BACKGROUND: The hepatocyte growth factor (HGF)/c-Met pathway is often dysregulated in non-small-cell lung cancer (NSCLC). HGF activation of c-Met induces cyclooxygenase-2 (COX-2), resulting in downstream stimulation by prostaglandin E2 of additional pathways. Targeting both c-Met and COX-2 might lead to enhanced antitumor effects by blocking signaling upstream and downstream of c-Met. METHODS: Effects of crizotinib or celecoxib alone or in combination were tested in NSCLC cells in vitro and in mice transgenic for airway expression of human HGF. RESULTS: Proliferation and invasion of NSCLC cells treated with a combination of crizotinib and celecoxib were significantly lower compared with single treatments. Transgenic mice showed enhanced COX-2 expression localized to preneoplastic areas following exposure to the tobacco carcinogen 4-(methylnitrosamino)-1-(3-pyridyl)-1-butanone, which was not present without carcinogen exposure. This shows that COX-2 activity is present during lung tumor development in a high HGF environment. After 4-(methylnitrosamino)-1-(3- pyridyl)-1-butanone treatment, a significant decrease in the number of lung tumors per animal was observed after 13-week treatments of crizotinib, celecoxib, or the combination compared with placebo (p < 0.001). With combination treatment, the number of tumors was also significantly lower than single agent treatment (p < 0.001). In the resulting lung tumors, P-c-Met, COX-2, prostaglandin E2, and P-MAPK were significantly downmodulated by combination treatment compared with single treatment. Expression of the epithelial-mesenchymal transition markers E-cadherin and snail was also modulated by combination treatment. CONCLUSIONS: In the presence of high HGF, dual inhibition of c-Met and COX-2 may enhance antitumor effects. This combination may have clinical potential in NSCLCs with high HGF/c-Met expression or epithelial-mesenchymal transition phenotype.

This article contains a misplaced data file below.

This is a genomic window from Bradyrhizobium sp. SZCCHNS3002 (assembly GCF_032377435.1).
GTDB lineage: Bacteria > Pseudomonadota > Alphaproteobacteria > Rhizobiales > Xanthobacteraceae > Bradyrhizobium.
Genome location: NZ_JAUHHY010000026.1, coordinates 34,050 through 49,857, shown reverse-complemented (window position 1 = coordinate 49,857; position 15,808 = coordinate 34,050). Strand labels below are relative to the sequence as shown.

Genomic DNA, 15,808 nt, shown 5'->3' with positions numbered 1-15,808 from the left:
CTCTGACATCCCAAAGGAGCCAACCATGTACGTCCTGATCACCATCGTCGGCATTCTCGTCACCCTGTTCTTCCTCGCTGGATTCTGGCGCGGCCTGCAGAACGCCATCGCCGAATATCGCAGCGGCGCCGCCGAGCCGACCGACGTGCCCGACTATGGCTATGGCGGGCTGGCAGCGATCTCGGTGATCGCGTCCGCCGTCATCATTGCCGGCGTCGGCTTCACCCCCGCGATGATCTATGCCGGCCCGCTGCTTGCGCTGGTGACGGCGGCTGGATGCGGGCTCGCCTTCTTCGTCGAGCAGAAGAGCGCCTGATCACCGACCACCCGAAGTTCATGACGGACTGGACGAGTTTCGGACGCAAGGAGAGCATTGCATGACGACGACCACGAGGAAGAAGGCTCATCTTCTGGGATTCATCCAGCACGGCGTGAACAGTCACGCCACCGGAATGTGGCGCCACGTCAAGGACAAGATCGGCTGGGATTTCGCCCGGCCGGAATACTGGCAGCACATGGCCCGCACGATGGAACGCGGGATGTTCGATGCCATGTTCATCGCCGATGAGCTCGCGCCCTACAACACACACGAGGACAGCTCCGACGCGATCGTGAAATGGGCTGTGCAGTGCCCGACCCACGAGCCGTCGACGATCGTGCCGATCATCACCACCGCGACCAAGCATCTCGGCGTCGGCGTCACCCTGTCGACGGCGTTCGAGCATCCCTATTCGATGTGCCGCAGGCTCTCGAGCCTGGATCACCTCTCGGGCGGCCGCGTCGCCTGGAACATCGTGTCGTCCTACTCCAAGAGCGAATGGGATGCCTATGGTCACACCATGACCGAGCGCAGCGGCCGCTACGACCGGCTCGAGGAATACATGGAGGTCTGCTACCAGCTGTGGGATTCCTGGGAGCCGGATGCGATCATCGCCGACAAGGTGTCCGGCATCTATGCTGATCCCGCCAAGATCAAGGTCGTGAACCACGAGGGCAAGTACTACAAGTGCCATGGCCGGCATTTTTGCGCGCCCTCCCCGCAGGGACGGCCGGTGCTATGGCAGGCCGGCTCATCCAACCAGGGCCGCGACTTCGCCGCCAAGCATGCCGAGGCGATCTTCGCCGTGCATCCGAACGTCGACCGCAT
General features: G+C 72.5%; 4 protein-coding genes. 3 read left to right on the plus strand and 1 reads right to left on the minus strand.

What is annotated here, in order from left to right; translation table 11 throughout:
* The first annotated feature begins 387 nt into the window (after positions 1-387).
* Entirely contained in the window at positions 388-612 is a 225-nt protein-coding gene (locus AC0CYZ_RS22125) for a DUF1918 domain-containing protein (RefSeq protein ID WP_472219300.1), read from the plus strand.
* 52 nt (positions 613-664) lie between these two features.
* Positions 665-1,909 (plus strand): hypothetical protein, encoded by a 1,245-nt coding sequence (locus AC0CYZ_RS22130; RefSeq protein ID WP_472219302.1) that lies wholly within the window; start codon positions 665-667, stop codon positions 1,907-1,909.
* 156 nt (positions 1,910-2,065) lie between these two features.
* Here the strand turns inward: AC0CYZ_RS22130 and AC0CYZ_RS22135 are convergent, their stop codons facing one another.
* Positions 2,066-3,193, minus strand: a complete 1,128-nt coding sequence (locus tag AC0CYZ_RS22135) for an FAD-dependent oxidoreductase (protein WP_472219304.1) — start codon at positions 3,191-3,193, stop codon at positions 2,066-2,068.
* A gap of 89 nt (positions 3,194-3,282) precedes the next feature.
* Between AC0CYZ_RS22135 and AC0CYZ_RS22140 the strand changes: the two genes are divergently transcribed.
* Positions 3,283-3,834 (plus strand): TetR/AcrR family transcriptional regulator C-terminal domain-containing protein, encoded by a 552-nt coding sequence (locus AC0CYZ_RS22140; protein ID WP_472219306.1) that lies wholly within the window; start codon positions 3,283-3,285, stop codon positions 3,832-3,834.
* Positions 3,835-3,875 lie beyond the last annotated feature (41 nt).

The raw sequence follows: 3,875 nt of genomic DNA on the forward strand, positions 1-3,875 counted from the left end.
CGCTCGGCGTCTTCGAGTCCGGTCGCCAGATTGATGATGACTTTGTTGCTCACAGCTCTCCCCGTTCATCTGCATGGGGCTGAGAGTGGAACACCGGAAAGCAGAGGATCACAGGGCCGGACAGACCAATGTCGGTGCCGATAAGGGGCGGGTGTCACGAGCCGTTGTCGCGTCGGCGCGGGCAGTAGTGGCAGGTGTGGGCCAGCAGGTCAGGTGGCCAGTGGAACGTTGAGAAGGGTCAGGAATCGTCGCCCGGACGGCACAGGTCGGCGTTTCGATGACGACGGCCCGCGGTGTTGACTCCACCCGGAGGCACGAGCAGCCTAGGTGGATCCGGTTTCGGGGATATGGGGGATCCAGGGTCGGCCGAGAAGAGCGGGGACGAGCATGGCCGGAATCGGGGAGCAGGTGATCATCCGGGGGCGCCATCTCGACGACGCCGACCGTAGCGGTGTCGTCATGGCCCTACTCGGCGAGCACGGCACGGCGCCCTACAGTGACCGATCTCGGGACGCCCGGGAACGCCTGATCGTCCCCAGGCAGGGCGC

- Lung cancer